So that brings us to an example of someone who has had very good spiritual performance. Let's say that Sam has been tithing for years, reads through his Bible regularly, prays every day, and witnesses often. When he prays, he can be tempted to quietly think, "I feel God will answer this prayer because I have really been performing well." In reality, God sees Sam's heart and knows he is really trusting in Sam's performance — not Jesus' performance — as the basis for getting his prayers answered. This is the essence of who's name a person is praying in. Sam is really presenting his needs to God in the name of Sam (his own worthiness and performance).

Just saying "in Jesus' name" at the end of our requests is not like sprinkling "Tinkerbell magic dust" on our prayers which will cause everything to happen. If it was, we would all have a perfect record for answered prayers — because most all Christians close their prayers "in Jesus' name."

Many Christians incorrectly conclude that God is somehow "sovereignly" choosing to ignore their prayers when they don't get answers. This just enhances feelings that our less-than-perfect spiritual performance is the reason many prayers have not been answered. But this is especially easy to disprove when we ask for something that is clearly God's will (see 1st John 5:14-15). In fact, the word "sovereign" is not used even once in the New Testament in the King James or New King James translations.

So then, what is God looking for when we pray (if he is not looking at our performance)? The answer is faith. And specifically, faith in what Jesus accomplished for us on the cross. When we know, remember, and trust in the sacrifice of Jesus, then God will answer our prayer - because Jesus deserves it being answered. That is why there is so much emphasis in the New Testament on faith and grace. To re-phrase Ephesians 2:8, "by grace are our prayers answered through faith."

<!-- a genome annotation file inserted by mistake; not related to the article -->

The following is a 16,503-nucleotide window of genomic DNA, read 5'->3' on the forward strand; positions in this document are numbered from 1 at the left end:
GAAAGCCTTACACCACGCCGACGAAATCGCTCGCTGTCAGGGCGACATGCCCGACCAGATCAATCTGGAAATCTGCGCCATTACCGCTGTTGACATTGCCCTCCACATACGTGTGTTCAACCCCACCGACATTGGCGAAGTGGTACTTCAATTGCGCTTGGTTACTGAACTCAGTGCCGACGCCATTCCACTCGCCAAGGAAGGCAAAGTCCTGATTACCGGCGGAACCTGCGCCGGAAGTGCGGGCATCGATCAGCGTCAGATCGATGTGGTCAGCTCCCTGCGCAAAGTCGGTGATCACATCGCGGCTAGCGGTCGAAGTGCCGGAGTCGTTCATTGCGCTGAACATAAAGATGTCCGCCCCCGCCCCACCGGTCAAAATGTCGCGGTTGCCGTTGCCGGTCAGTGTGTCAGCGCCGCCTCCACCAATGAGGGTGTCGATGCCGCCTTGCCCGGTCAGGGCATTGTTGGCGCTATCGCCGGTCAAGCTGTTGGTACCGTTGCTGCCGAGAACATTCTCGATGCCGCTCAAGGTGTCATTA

Faith is the goal — but it is hard to have faith when a person is thinking about how poor their spiritual performance has been (see 1st John 3:21). So good performance can be a major help in getting answers to prayer. But not if the person is internally believing that he deserves answers based on his own good performance. "All our righteousnesses are as filthy rags." (Isaiah 64:6).

I cover these concepts in a much more complete way in the tape "Foundation to Answered Prayer."  Perhaps you know someone who has been struggling in their prayer life that could be helped by a thorough teaching on this topic. What would it be worth to the average Christian to have a major improvement in the effectiveness of his or her prayer life?

We are out of space for now. Thanks again for your interest in our ministry. Write us this month with any prayer needs that you have and we will agree in prayer. You are important to us.

For better prayer,

Dale Leander

P.S. - You might want my complete six tape teaching series on prayer that has more truths which can really help a believer's prayer life. And we greatly appreciate your support of our ministry.